As shown in Figure 2, ΔP may be affected by: (I) VT size, i.e., the volume difference between end-inspiration and end-expiration; (II) PEEP, increasing the aerated lung size at end-expiration, thus improving Cst,rs and/or Cst,L. If PEEP is too high, yielding overdistension, or too low, yielding collapse, ΔP will further increase. Thus, the application of PEEP influences ΔP, depending on delivered VT. In experimental (10) and clinical (11) studies, it has been shown that different VT may deeply affect the aerated lung at end-expiration. In other words, higher VT, and consequently, higher Pplat, yield higher lung volume at end-expiration, in a dynamic recruitment process. Thus, ∆P should be cautiously interpreted if, during inspiration, VT progressively recruits or over-distends aerated or previously partially collapsed lung regions (12). Thus, VT may differently affect ΔP in presence of intra-tidal collapse and de-collapse and/or excessive overdistension. The combined measurement with stress index might improve the correct interpretation of ΔP. If at higher VT or PEEP, ΔP increases as well as stress index, this suggests overinflation of the lung; on the other side if ΔP increases but stress index decreases this likely mean that overinflation is associated with progressive recruitment and de-recruitment of alveolar units. Other factors may affect the correct measurement and interpretation of ΔP, such as the duration of the inspiratory pause/hold used to measure Pplat and the correct evaluation of PEEP. In most of the current studies, Pplat was measured 0.5 s after onset of the end-inspiratory pause and the PEEP used was the ventilator setting instead of the measured total PEEP. A recent study (13) showed that ΔP values are significantly altered by the manner in which Pplat and PEEP are measured: the measurement of ΔP is feasible during controlled mechanical ventilation, but its correct evaluation is not always easy to perform at the bedside with commonly used monitoring systems.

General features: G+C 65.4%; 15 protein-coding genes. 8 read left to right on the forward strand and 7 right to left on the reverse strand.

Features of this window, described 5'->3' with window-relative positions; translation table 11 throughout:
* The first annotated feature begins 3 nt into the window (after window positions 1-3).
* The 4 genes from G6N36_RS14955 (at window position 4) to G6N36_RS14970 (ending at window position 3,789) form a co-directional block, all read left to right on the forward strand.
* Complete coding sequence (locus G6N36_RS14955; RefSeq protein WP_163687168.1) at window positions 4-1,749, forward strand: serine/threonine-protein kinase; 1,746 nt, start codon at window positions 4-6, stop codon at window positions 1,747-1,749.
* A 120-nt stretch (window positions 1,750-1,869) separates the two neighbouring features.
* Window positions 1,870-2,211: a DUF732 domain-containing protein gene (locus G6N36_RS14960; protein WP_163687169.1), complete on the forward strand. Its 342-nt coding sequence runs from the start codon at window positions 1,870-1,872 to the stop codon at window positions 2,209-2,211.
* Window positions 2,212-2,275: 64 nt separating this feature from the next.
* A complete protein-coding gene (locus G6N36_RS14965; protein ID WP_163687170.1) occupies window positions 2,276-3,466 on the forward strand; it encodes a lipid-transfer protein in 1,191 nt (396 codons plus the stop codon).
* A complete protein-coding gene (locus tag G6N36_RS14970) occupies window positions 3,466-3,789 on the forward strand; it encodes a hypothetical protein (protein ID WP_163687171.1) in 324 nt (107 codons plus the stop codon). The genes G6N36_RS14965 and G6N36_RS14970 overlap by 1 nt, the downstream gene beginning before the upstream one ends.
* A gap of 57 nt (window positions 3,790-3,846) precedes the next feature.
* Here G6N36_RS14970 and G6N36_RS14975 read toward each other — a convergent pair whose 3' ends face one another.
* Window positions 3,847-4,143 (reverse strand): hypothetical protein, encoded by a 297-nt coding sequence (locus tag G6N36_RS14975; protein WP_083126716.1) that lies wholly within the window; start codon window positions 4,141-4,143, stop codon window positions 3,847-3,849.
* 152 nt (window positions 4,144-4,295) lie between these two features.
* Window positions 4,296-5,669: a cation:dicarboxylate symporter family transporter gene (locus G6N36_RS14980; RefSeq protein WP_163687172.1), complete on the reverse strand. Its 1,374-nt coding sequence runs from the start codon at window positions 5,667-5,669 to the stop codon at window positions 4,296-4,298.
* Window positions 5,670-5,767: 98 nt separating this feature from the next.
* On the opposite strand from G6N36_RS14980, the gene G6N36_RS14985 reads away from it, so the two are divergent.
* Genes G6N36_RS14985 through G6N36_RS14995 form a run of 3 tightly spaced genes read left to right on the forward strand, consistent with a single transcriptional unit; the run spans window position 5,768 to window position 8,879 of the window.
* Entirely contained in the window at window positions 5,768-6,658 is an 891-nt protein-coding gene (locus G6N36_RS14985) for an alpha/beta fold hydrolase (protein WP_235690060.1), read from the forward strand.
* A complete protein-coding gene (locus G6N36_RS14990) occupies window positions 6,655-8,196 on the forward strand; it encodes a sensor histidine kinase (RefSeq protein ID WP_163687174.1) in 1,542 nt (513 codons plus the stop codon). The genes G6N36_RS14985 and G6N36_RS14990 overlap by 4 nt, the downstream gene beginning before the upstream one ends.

Assisted or non-invasive mechanical ventilation